Singapore Airlines rides to Tiger's rescue, could raise stake to 71 pct

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SINGAPORE/SYDNEY (Oct 17): Cash-rich Singapore Airlines Ltd (SIA) is injecting up to $110 million to take control of loss-making affiliate Tiger Airways Ltd , shoring up the budget carrier while scrapping its regional ambitions as competition rages.

Announcing a record quarterly loss that sent its shares tumbling as much as 10 percent, Tiger said on Friday that SIA will raise its stake to about 55 percent from 40 percent by converting existing securities into shares.

Tiger then plans an up to S$234 million ($184 million) rights issue, with SIA buying up to S$140 million of new shares and possibly raising its stake to as much as 71 percent.

The low-cost airline also agreed to sell its remaining 40 percent stake in its Australian unit to Virgin Australia Holdings for just A$1. Months after it shut down its Indonesian venture and sold its Philippine business, the sale clips Tiger's wings back to those of a Singapore-focused carrier but leaves questions on how it will secure growth.

"We need to now stem the losses arising from this joint venture and divert our resources back towards our Singapore-based airline in the execution of the turnaround plan," Lee Lik Hsin, Tiger's chief executive told reporters in a conference call.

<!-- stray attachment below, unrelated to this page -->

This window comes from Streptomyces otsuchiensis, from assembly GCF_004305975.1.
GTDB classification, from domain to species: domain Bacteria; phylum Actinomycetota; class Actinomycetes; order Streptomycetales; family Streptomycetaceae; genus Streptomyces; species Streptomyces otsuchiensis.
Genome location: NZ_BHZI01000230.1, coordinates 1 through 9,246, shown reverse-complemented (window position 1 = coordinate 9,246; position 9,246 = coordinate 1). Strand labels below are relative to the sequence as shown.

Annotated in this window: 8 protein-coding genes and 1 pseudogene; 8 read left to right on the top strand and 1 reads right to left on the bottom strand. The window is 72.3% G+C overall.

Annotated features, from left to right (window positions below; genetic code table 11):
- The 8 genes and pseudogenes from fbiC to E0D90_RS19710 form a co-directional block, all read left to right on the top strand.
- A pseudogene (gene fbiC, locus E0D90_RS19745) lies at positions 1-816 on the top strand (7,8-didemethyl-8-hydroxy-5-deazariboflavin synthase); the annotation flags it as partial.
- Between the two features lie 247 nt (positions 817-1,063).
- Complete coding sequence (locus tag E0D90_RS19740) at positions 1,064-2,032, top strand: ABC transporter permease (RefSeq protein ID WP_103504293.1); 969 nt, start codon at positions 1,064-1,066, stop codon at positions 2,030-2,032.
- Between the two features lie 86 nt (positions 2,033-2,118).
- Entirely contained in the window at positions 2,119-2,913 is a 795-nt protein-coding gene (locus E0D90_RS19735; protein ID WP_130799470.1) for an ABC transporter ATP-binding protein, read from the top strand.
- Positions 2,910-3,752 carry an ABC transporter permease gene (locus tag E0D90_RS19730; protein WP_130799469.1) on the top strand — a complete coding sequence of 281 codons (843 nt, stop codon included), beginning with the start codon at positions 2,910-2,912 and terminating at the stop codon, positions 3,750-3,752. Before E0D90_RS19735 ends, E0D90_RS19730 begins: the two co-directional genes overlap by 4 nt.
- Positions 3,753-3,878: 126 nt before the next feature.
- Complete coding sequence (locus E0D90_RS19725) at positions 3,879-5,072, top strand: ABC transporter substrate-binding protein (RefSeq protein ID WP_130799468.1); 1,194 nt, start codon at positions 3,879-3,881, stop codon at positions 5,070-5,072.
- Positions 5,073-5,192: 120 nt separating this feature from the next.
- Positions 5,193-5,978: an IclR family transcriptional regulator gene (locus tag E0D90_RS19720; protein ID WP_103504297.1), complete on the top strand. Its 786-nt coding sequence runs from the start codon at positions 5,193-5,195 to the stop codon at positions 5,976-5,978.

Lik Hsin, a 20-year veteran of SIA and a board member of Tiger, became the CEO of Tiger in May, in a sign that its largest shareholder would wield greater influence.

Analysts said the shrinking of Tiger's operations meant that it had to carve out a new growth strategy. Low-cost regional rivals AirAsia Bhd and Lion Air have ordered hundreds of planes and expanded aggressively over the past few years.

"They need to address a strategy going forward because they have divested Australia, they are out of Indonesia, out of Philippines, so what next now," said Derrick Heng, analyst at Maybank-KimEng, referring to Tiger.

"Are they going to stay as a standalone unit just in Singapore? That will put them at a disadvantage to other players like AirAsia, which is growing across the whole region."

Tiger plunged into a net loss of S$182.4 million for the three months ending September, largely due to a charge for the sub-lease of surplus aircraft, from a profit of S$23.8 million a year ago.

Tiger's shares fell as much as 10 percent to a record low of S$0.290 before recovering to S$0.31, down 5 percent on the day and nearly 40 percent so far this year.

In Australia, loss-making budget airline Virgin Australia signalled it plans to cut a bloated Tiger Australia fleet that has hobbled its own turnaround efforts. Virgin bought its original 60 percent stake from Tiger for A$35 million($30.6 million) just 14 months ago.

Australia's domestic aviation market has been under intense pressure as local carriers, including Qantas Airways Ltd , engaged in a bitter price war just as demand fell amid a faltering economy.

(1 US dollar = 1.1421 Australian dollar) (1 US dollar = 1.2732 Singapore dollar)